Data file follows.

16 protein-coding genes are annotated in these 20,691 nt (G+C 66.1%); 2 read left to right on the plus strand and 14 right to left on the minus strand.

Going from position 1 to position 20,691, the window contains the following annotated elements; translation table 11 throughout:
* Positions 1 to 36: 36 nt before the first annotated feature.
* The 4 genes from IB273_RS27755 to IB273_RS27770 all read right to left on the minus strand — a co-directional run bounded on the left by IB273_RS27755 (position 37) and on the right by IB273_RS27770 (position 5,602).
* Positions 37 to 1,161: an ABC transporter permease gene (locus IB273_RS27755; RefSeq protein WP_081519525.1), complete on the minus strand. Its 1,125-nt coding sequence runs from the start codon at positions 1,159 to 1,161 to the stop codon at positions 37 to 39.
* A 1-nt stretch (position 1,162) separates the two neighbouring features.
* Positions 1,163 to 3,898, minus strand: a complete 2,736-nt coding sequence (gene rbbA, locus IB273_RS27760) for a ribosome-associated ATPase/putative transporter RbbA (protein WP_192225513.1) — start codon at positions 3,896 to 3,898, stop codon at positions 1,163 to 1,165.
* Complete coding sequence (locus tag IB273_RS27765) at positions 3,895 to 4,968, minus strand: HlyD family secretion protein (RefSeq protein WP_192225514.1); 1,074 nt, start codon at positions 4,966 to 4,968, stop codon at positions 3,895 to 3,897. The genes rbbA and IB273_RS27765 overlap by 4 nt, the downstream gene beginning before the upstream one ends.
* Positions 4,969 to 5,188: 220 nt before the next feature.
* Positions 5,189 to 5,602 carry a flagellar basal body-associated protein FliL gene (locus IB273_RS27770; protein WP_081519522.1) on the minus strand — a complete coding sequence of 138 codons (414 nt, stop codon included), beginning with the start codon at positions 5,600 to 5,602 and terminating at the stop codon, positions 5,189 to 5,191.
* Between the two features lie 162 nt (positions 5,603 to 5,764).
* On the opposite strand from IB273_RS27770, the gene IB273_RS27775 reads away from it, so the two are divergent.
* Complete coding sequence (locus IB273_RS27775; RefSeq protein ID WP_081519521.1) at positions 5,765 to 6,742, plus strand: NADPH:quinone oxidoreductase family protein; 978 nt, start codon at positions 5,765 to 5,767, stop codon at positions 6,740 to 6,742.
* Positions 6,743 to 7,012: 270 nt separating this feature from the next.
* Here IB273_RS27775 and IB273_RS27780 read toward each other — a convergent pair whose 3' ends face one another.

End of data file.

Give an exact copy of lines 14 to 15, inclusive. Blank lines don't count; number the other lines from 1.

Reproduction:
* Positions 6,743 to 7,012: 270 nt separating this feature from the next.
* Here IB273_RS27775 and IB273_RS27780 read toward each other — a convergent pair whose 3' ends face one another.